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September 12th, 2017

Tales from the Hyperverse Debuts at SPX 2017

My new comic from Retrofit, Tales from the Hyperverse, debuts this weekend at the Small Press Expo near Washington, DC!

Tales from the Hyperverse by William Cardini cover

Unfortunately I won’t be there but if you can make it, SPX is a blast. I will be at the next show at which Retrofit is tabling, Cartoon Crossroads Columbus.

And if you can’t make it to either show and you missed out on the Kickstarter, you can preorder at the Retrofit site or wait until I get my copies and can offer signed copies on this site.

September 6th, 2017

KC Zine Con #3 Recap

Filed under: Event Recap — Tags: — William Cardini @ 7:21 am

Thanks to everyone who came by my table at KC Zine Con #3!

William Cardini table at KC Zine Con #3

I had a good show, I sold my last copies of the “Miizzzard Experiments” print on the lower left of the photo. I had higher sales in 2016, but I think it’s because I had a wider variety of newer comics last year, so I’m going to try and increase my inventory for KC Zine Con #4.

William Cardini haul from KC Zine Con #3
Here’s my haul from the show.

Every year KC Zine Con has more awesome exhibitors, I hope the show continues to grow and thrive!

August 24th, 2017

KC Zine Con #3

Filed under: Events — Tags: — William Cardini @ 8:16 am

This Saturday, August 26th, I’ll be tabling for the second time at the Kansas City Zine Con!

KC Zine Con 3 banner

They’ve changed locations this year to the historic El Torreon, 3101 Gillham Plaza, Kansas City, Missouri. The con once again runs from 10am to 6pm and Betty Rae’s Ice Cream, a favorite of my household, will be scooping out delicious treats from their ice cream truck outside!

Drumstick Pit cover

I was hoping to have Tales from the Hyperverse and Warmer for my table but unfortunately I haven’t gotten my copies yet. So I’ll have Vortex, the Vortex risograph posters printed by Oddities Prints that debuted last year, and a print edition of my minicomic, Drumstick Pit. Study Group Comics previously posted Drumstick Pit online but this is the first time that it’ll descend from the Internet to the paperverse.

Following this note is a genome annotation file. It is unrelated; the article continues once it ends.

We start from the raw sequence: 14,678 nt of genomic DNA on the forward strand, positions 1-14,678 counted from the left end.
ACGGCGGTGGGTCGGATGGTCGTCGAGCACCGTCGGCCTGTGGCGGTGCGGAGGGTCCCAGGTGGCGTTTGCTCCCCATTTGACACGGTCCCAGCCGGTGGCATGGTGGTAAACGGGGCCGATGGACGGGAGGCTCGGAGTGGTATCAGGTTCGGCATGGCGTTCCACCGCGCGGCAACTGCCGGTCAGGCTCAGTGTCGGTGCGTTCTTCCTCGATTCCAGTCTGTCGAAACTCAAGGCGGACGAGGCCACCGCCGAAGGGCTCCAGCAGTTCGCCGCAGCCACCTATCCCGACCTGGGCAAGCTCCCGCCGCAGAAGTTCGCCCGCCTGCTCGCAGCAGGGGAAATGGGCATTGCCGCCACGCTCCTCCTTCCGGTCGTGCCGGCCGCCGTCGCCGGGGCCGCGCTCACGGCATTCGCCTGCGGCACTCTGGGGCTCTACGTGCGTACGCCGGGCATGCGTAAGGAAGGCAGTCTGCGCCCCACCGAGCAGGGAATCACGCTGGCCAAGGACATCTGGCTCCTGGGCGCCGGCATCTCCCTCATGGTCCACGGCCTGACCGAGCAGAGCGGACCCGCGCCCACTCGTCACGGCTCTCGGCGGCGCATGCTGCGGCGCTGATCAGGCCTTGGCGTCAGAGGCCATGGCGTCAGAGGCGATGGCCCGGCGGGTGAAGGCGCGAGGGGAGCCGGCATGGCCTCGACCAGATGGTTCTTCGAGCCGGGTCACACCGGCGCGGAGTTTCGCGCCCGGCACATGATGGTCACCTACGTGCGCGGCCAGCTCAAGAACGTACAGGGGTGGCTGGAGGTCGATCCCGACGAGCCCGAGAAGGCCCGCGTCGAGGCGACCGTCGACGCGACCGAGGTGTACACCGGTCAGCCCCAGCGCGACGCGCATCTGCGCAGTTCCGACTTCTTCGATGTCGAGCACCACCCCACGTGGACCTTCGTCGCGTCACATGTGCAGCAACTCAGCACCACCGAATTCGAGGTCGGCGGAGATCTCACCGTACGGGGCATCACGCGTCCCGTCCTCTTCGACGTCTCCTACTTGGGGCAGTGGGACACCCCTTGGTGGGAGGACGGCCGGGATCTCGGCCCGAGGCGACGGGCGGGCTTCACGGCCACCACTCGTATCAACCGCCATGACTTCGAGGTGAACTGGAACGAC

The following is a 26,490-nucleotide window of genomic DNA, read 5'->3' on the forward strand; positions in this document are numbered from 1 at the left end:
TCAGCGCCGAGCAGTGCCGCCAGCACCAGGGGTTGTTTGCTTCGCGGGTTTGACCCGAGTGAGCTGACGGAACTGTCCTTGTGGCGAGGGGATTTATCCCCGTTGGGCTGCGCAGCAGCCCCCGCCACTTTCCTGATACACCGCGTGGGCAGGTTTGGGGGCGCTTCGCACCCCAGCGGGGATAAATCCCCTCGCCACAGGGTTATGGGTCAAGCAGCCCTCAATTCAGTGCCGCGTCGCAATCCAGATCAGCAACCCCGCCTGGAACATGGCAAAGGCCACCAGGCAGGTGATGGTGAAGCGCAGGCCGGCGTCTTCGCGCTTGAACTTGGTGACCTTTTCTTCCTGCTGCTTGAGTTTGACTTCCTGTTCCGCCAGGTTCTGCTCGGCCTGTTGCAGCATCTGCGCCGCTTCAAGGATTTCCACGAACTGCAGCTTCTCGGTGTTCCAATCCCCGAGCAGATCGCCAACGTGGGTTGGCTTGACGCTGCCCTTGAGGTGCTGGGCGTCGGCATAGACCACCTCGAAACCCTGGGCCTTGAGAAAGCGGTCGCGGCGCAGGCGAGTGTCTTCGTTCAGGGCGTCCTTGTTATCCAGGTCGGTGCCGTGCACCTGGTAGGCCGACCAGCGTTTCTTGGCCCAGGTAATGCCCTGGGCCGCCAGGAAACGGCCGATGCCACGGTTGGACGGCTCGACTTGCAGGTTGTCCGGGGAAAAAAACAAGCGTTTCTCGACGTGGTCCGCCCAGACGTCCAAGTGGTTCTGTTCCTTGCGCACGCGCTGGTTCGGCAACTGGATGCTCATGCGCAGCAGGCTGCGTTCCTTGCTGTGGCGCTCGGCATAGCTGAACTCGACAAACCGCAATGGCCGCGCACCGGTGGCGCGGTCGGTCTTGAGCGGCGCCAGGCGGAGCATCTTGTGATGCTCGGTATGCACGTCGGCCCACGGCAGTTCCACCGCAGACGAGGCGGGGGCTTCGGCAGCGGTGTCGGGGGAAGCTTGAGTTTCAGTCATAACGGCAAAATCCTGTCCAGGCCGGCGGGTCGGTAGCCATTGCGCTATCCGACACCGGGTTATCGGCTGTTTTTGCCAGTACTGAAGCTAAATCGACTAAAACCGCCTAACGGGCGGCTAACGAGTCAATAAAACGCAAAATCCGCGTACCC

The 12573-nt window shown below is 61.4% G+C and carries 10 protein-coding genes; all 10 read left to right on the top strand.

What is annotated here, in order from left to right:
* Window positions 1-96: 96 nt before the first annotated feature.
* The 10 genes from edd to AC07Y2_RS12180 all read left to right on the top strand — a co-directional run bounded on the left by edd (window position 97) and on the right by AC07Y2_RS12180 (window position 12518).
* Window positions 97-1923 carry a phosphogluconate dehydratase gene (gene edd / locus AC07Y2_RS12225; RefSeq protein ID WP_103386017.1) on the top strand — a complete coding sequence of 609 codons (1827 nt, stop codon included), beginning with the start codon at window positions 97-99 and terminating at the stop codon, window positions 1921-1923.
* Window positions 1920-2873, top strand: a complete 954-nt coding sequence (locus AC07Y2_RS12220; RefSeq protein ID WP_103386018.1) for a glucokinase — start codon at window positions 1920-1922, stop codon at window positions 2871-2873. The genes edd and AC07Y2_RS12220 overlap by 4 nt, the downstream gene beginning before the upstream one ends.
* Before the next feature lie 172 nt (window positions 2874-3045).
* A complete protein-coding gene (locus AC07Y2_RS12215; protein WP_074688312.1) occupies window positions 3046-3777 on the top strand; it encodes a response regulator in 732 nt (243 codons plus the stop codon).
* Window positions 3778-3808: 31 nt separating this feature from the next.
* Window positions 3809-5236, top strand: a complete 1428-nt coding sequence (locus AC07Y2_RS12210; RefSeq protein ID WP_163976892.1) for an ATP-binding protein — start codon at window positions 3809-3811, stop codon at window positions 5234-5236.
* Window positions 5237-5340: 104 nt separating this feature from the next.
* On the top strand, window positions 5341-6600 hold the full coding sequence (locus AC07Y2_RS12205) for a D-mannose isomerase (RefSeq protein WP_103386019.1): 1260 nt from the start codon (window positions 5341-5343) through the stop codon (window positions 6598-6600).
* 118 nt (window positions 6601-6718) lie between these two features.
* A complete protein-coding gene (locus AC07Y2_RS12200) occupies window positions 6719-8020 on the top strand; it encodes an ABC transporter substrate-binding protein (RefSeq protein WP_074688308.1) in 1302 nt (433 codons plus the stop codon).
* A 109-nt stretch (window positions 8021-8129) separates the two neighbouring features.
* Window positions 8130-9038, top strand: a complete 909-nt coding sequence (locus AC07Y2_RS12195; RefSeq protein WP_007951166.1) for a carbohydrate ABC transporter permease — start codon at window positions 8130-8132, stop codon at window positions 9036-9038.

El Torreon map

I’ll be at Table 102 between the entrance and the Oddities Prints stage.

July 25th, 2017

The Ends of the World by Peter Brannen

Filed under: SF Reviews — Tags: , , — William Cardini @ 8:36 am

Isn’t it strange that you could travel back in time to a point in the Earth’s history when the very atmosphere could poison you?

Of course there are the long years before life on Earth had evolved and there was no oxygen at all. But there have also been at least one period of high oxygen levels when insects could grow to gargantuan size and several periods of extremely high carbon dioxide levels.

In a post on The Atlantic site by science writer Peter Brannen called “Burning Fossil Fuels Almost Ended All Life on Earth,” Brannen vividly details what it would be like to visit one such era, the Permian-Triassic boundary around 250 million years ago:

You walk down to the shoreline and take a few steps into the lapping waters, drawn toward the enveloping gloom. The seawater is almost painfully hot. There’s nothing alive under the waves. There doesn’t seem to be anything alive anywhere really. You squint and marvel at the growing terror on the horizon. You’ve seen billowing thunderclouds before, but this panoramic tempest seems to tower into eternity. Wild hot winds begin to whip in all directions. You find it difficult to breathe. Slowly baking, you know should head back to the temporary safety of the ship, but you linger here all alone on the dimming coast, transfixed by the blossoming apocalypse just over the Earth’s curve. A putrid odor begins to ride in on the swirling winds and, as you finally turn back in a panic, you pass out. Before long, this doomsday storm makes landfall, and what meager life clings to this country is stamped out for millions of years.

Because of this great writing, I bought Brannen’s debut book, The Ends of the World, which came out this past June. It’s a clever, often times beautifully written account of the past five mass extinctions in the deep past of the Earth, when almost all complex species were destroyed by overwhelming geological and astronomical forces. Like the best science writing (I would compare this book favorably to Peter Ward’s Gorgon), Brannen makes the story of scientific discovery an adventure, chronicling contrasting theories of events in deep time through road trips and engaging discussions with scientists. Unlike the common conception of asteroid and comet strikes, geologists and paleoclimatologists now hypothesize that these extinctions were driven by sudden changes in the concentration of carbon dixoide in the atmosphere. One of those changes was a drop, possibly caused by the evolution of trees, which drew down CO2 levels and summoned glaciers. But most of those changes were spikes in CO2 caused by continent-sized volcanic eruptions, huge boils in the Earth’s surface that broke open to bake the land and acidify the seas.